The Perils of a Short Horizon: Transformation Takes Time

Share this post!

Balance is the key for most enterprises. The short-, medium- and long-term futures are all important. Throwing away one for the other is a path to failure.

Plan to Avoid the “Short-Term Success Trap”

Transformation takes time. Business planning must avoid the short-term success trap in order to ensure ongoing success.

If you have planned anything more complicated than a two-car parade, you know that you have to think in terms of short-, medium- and long-term goals.

Despite this, too many companies are falling into the short-term trap of thinking only of ever-increasing shareholder value.

Ray Wang succinctly summarizes this phenomenon in his piece, “Extreme EBITDA and Short-Termism Slowly Killing Every Company.”  He sees the latest examples of this in the assorted reactions of companies to the recent wave of digitalization.

This issue is older than digital transformation, and it gets into the very definition of what constitutes positive change.

Develop Business Plans that Reflect an Enterprise’s Vision and Mission

Businesses don’t just find their own way to success; they are guided and directed toward success by the people entrusted with the management of the business. Management devises business plans that reflect the visions and missions set forth for the enterprise. Goals are established; strategies and tactics are embraced; a specific plan is developed; and, finally, that plan is executed.

Over time, the performance of the business is measured against the goals established within the business plan, and certain aspects of the plan may be tweaked, abandoned or replaced in response to the performance metrics and the story they tell.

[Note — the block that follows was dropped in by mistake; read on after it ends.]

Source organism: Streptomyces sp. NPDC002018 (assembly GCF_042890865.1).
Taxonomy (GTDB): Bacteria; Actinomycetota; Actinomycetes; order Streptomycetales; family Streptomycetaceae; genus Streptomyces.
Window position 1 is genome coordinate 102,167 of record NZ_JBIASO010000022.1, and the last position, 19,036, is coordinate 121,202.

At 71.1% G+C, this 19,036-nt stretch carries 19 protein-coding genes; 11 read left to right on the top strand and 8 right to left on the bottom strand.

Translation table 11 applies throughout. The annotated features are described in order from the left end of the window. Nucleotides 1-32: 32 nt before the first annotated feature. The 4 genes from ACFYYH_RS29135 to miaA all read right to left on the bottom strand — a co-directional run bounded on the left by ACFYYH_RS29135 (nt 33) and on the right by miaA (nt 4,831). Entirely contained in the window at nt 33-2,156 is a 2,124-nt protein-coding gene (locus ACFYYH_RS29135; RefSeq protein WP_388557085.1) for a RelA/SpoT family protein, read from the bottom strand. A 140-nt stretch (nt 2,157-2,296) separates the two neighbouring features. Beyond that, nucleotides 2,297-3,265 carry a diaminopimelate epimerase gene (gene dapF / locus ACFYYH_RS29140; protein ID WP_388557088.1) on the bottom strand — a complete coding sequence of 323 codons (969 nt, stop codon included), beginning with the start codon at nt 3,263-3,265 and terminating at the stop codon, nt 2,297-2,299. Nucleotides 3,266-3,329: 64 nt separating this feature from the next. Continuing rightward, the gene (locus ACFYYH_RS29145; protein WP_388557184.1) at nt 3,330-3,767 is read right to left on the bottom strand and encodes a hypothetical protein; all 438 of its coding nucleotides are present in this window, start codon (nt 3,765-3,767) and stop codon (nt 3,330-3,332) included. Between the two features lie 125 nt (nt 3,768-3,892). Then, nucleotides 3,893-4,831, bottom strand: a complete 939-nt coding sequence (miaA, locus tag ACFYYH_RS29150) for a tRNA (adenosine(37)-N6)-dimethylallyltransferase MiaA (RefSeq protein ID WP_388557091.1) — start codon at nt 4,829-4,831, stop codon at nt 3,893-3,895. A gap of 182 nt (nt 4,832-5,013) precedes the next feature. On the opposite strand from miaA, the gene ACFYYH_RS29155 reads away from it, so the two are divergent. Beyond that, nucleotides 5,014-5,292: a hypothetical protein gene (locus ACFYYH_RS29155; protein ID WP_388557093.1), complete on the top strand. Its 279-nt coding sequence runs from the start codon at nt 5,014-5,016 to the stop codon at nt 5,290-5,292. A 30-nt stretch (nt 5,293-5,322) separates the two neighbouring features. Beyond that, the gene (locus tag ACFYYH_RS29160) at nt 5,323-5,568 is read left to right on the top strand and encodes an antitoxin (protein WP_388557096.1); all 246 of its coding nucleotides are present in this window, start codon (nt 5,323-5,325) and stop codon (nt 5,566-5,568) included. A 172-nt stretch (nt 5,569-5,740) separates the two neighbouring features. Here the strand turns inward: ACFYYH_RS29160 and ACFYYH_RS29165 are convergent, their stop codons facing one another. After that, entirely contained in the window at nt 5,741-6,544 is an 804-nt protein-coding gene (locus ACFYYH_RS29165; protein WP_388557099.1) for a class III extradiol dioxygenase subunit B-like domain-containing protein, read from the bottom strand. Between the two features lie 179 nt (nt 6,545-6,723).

What Happens When Short-Term Gain Comes at the Expense of Long-Term Success

The real issue is what happens when short-term gain comes at the expense of long-term success? Arne Alsin, in a recent Forbes article, sees the recent wave of stock buy backs as a primary reason for companies losing their innovative edges. Money that should be spent on R&D, worker education and new product development is diverted towards shareholders.

Incremental Change versus Transformative Change

When your primary concern is improving the bottom line at the end of the quarter, the temptation is to look for quick, easy-to-implement measures that guarantee an immediate impact on shareholder value.

These changes are almost always incremental in nature and, more often than not, they may be temporary or deliver a one-time-only benefit to the end-of-quarter numbers.

Laying off workers, selling physical assets and outsourcing production capacity are all examples of incremental change that will be reflected positively in the short term.  However, most of the benefits realized will not be repeatable and come with ongoing negative effects.

What happens next month, next quarter or next year? The longer-term implications of these actions may not be so wonderful. Lost capacity and lost knowledge are two immediate results. Regarding assets, will they need to be re-acquired? Will workers need to be rehired? Are your knowledge workers now employed by your rivals and competitors? Are you slipping on delivery and losing customers?